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EXPOSED! Diabetes Risk for Men, 2 Ways You’re Increasing Risk EXPOSED! Diabetes Risk for Men, 2 Ways You’re Increasing Risk
Not getting enough sleep isn’t good for your health. But what if you get too much sleep? In a study now featured in the... EXPOSED! Diabetes Risk for Men, 2 Ways You’re Increasing Risk

Not getting enough sleep isn’t good for your health. But what if you get too much sleep?
In a study now featured in the Journal of Clinical Endocrinology, researchers asked the same question–and their findings aren’t good news for those at risk of type 2 diabetes.

According to senior author Femke Rutters, men who got more than 7 hours of sleep per night, considered excessive, had higher blood sugar levels, increasing their risk of diabetes. However, it did not matter if women slept just as long, a fact that puzzles researchers.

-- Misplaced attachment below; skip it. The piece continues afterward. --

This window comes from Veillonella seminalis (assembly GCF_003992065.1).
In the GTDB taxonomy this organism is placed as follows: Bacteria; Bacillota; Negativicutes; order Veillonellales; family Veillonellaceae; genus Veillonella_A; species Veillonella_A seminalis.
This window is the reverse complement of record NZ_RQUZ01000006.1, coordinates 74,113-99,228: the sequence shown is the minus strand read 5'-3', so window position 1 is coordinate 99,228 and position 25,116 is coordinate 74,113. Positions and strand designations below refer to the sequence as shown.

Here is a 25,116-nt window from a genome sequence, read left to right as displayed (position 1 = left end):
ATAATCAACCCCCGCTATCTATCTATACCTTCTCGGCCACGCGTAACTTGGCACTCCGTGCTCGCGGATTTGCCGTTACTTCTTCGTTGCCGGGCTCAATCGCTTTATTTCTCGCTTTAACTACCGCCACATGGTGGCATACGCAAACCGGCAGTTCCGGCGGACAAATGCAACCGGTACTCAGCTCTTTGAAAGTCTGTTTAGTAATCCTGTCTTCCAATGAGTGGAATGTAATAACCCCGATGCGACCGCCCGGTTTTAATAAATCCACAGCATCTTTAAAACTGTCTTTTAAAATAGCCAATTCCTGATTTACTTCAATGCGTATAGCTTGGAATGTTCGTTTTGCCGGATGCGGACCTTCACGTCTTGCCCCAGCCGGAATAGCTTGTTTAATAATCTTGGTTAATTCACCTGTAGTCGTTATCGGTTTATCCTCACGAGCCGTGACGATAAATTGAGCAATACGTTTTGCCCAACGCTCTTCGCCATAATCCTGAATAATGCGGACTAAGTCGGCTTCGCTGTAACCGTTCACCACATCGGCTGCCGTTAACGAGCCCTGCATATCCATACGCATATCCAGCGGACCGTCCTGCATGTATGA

It appears the diabetes link now has a gender component.

“Due to the nature of the study, further work is needed to confirm these findings, and understand why the differences in sleep didn’t appear to affect women,” says Dr. Elizabeth Robertson, a Diabetes UK director of research who did not participate in the study. “Importantly, we know that the risk of type 2 diabetes can be reduced by maintaining a healthy weight, through taking regular exercise and eating a healthy balanced diet. This research suggests that it’s because too much or too little sleep affects the body’s ability to respond to the levels of glucose in the blood, and the researchers found that this was specific to men.”

While researchers aren’t sure why women aren’t affected by poor sleeping habits, they suspect it has to do with sleep quality. Men face health problems that affect sleep quality more often than women, for instance; they’re also less likely to experience restorative sleep, believed to have better mental and physical benefits.

Bottom line? If you’re a man, getting too little or too much sleep is a huge diabetes risk factor.

“Many studies have now highlighted a potential link between abnormal sleep patterns and a higher risk of type 2 diabetes, but we have yet to establish why,” says Robertson.

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